This is a garden with a special history, located on the ancient island of Ombriola. Discover it in this article on our blog.
Lina’s Garden has always been a fragrant paradise. You notice it on a spring or summer day, drawing back the curtains, opening the French windows and walking out on the terrace.
It’s a sprawling garden, consisting of a courtyard, a sunny terrace on the first-floor, balconies and roof-top terraces. The herb garden on the terrace can be reached directly from the kitchen via a wrought-iron staircase and is home to sun-loving herbs like lavender, rosemary, thymes and erba cristallina (which tranlates as crystal herbs). Laurel, mints, sage, geranium and parsley and myrtle grow in terracotta pots.
Below the terrace is the green oasis with a wilderness of fig and olives, pomegranates, lemon, tangerine and kumquat trees. A pergola overgrown with uva fragola is a haven for the birds (sparrows, doves, blackbirds mostly).
Once there was even a woodpecker living in this garden! In a sunny corner, vegetables grow and more herbs like which get shade from pink hydrangea. Other plants are yucca, pittosporum, ivy, irises, lilies-of-the-valley and pink and white oleanders. Damascene roses whose petals go into our rose syrup (Lina has friends on the island of San Lazzaro degli Armeni). That’s a wealth to use up in the kitchen, to cook, bake and make syrups, mustards and preserves from. Here’s just a little taste …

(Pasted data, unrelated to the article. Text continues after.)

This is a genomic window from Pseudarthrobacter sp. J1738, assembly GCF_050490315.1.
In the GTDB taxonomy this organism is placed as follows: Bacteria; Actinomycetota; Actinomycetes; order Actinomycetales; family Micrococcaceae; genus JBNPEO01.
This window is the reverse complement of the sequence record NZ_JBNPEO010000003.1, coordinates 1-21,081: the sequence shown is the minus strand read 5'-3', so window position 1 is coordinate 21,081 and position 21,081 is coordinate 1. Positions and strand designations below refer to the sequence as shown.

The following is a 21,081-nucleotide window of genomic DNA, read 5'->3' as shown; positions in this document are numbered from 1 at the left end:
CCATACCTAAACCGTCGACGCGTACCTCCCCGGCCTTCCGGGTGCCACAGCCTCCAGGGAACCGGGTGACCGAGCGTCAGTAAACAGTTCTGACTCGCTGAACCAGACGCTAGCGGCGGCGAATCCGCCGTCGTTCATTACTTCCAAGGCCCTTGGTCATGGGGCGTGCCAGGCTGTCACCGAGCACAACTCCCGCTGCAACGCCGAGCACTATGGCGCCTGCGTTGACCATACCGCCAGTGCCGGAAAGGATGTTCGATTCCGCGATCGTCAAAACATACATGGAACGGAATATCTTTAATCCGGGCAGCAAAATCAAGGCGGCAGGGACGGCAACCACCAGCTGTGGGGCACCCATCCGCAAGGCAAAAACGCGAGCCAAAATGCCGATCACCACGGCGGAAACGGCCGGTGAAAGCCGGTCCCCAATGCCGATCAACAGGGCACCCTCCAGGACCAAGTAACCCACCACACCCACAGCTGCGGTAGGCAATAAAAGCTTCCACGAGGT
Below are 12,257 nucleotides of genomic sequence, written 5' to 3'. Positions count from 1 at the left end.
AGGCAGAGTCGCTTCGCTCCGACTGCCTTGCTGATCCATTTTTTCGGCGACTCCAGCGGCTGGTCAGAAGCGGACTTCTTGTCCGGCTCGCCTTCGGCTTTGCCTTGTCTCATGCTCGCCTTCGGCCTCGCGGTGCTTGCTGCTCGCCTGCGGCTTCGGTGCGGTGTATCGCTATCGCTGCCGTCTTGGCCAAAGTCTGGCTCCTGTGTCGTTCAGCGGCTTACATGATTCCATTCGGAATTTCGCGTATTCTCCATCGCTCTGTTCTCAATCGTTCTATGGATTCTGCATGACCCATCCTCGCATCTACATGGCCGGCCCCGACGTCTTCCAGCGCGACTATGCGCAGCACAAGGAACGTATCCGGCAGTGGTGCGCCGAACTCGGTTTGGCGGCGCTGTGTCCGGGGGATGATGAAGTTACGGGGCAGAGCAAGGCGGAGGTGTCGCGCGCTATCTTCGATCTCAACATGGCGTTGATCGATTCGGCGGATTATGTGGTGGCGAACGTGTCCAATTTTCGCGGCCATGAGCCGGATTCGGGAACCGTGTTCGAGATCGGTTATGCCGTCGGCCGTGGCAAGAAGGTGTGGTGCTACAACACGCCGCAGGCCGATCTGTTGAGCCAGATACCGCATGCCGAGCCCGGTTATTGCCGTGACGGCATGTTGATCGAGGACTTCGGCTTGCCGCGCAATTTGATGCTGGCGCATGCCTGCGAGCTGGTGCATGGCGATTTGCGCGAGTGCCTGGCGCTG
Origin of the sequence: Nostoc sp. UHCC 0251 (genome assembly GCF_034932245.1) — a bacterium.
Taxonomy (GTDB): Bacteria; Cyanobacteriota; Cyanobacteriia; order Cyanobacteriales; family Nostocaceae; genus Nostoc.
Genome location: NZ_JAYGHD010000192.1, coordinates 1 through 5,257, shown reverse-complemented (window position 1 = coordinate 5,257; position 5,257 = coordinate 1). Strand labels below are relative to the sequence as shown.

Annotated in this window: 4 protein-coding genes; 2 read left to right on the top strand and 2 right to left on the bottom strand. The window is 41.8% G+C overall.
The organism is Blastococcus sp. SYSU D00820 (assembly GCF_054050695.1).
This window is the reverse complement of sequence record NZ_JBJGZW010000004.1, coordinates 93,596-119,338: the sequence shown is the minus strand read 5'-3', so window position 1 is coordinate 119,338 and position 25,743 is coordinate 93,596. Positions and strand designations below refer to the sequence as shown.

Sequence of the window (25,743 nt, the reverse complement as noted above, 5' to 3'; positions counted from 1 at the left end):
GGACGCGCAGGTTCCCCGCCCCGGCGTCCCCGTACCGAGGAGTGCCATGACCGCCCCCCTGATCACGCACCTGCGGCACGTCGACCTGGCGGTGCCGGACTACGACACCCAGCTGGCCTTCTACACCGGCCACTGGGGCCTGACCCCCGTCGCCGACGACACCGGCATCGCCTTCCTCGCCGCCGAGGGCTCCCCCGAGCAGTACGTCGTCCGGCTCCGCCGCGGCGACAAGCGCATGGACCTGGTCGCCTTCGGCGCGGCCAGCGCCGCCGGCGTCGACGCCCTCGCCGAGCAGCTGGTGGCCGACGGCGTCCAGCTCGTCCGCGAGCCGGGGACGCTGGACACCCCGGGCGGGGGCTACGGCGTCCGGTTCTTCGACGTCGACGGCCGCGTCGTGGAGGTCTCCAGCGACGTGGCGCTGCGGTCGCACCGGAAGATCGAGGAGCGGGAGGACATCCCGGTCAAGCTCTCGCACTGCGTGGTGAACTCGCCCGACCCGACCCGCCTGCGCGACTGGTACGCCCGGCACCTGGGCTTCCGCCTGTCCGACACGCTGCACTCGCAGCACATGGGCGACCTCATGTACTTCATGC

Venice has kept the knowledge of fresh, unprocessed food. Vegetables and fruit full of colors and energy. Peas, spinach, salads, herbs, carrots, tomatoes, artichokes… all delivered freshly from the Lagoon islands.
In healthy cooking, Grandmother has learnt much from the convents in Venice and the Lagoon. San Lazzaro degli Armeni. San Zaccaria. Gli Scalzi … A favorite remedy against migraines and fatigue of ours is melissa water produced in a cloister garden in town. They use le aromatiche – aromatics, aromatherapy being at the heart of their pharmaceutical tradition.
It was – and still is – such a quiet garden. When you live in Venice, you can hear the sounds of footsteps or porters transporting the baggage of visitors at all times of the day. It seems, though, that our jungle somehow muffles every noise, except the chirping of the birds.